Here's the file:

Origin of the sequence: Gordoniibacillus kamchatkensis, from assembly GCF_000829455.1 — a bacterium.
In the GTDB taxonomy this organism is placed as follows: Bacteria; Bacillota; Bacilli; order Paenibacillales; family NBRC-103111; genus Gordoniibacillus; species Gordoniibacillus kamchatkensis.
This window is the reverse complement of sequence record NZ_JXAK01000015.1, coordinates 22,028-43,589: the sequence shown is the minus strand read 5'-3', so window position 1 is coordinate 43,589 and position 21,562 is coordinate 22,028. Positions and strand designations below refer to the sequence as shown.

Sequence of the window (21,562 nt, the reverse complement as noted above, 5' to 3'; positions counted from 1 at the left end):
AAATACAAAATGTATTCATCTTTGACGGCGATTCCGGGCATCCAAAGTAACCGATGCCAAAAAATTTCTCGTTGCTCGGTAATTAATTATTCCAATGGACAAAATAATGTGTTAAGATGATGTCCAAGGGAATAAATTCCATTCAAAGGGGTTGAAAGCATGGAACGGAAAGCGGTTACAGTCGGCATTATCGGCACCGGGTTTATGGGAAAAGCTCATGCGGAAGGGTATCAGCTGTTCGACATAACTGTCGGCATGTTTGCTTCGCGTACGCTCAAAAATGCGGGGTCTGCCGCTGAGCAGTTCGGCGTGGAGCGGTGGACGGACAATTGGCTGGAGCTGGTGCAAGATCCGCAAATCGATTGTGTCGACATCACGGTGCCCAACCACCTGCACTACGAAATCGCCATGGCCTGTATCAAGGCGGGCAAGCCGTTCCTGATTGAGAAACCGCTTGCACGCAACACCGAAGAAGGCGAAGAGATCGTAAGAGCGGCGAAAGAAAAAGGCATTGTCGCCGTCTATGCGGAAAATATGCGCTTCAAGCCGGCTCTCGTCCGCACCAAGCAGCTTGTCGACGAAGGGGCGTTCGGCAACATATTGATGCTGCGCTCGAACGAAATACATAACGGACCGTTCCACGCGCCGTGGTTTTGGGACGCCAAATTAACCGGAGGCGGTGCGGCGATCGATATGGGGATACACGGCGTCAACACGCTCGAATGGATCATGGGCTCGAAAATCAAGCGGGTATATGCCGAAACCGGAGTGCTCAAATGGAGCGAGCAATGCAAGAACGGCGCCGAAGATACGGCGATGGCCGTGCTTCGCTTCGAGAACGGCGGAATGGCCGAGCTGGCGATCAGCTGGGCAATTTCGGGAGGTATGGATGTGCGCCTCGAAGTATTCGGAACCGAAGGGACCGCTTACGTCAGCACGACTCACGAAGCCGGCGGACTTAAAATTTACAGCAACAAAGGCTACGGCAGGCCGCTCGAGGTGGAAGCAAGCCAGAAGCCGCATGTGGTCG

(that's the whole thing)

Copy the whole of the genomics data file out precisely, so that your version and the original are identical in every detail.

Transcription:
Origin of the sequence: Gordoniibacillus kamchatkensis, from assembly GCF_000829455.1 — a bacterium.
In the GTDB taxonomy this organism is placed as follows: Bacteria; Bacillota; Bacilli; order Paenibacillales; family NBRC-103111; genus Gordoniibacillus; species Gordoniibacillus kamchatkensis.
This window is the reverse complement of sequence record NZ_JXAK01000015.1, coordinates 22,028-43,589: the sequence shown is the minus strand read 5'-3', so window position 1 is coordinate 43,589 and position 21,562 is coordinate 22,028. Positions and strand designations below refer to the sequence as shown.

Sequence of the window (21,562 nt, the reverse complement as noted above, 5' to 3'; positions counted from 1 at the left end):
AAATACAAAATGTATTCATCTTTGACGGCGATTCCGGGCATCCAAAGTAACCGATGCCAAAAAATTTCTCGTTGCTCGGTAATTAATTATTCCAATGGACAAAATAATGTGTTAAGATGATGTCCAAGGGAATAAATTCCATTCAAAGGGGTTGAAAGCATGGAACGGAAAGCGGTTACAGTCGGCATTATCGGCACCGGGTTTATGGGAAAAGCTCATGCGGAAGGGTATCAGCTGTTCGACATAACTGTCGGCATGTTTGCTTCGCGTACGCTCAAAAATGCGGGGTCTGCCGCTGAGCAGTTCGGCGTGGAGCGGTGGACGGACAATTGGCTGGAGCTGGTGCAAGATCCGCAAATCGATTGTGTCGACATCACGGTGCCCAACCACCTGCACTACGAAATCGCCATGGCCTGTATCAAGGCGGGCAAGCCGTTCCTGATTGAGAAACCGCTTGCACGCAACACCGAAGAAGGCGAAGAGATCGTAAGAGCGGCGAAAGAAAAAGGCATTGTCGCCGTCTATGCGGAAAATATGCGCTTCAAGCCGGCTCTCGTCCGCACCAAGCAGCTTGTCGACGAAGGGGCGTTCGGCAACATATTGATGCTGCGCTCGAACGAAATACATAACGGACCGTTCCACGCGCCGTGGTTTTGGGACGCCAAATTAACCGGAGGCGGTGCGGCGATCGATATGGGGATACACGGCGTCAACACGCTCGAATGGATCATGGGCTCGAAAATCAAGCGGGTATATGCCGAAACCGGAGTGCTCAAATGGAGCGAGCAATGCAAGAACGGCGCCGAAGATACGGCGATGGCCGTGCTTCGCTTCGAGAACGGCGGAATGGCCGAGCTGGCGATCAGCTGGGCAATTTCGGGAGGTATGGATGTGCGCCTCGAAGTATTCGGAACCGAAGGGACCGCTTACGTCAGCACGACTCACGAAGCCGGCGGACTTAAAATTTACAGCAACAAAGGCTACGGCAGGCCGCTCGAGGTGGAAGCAAGCCAGAAGCCGCATGTGGTCG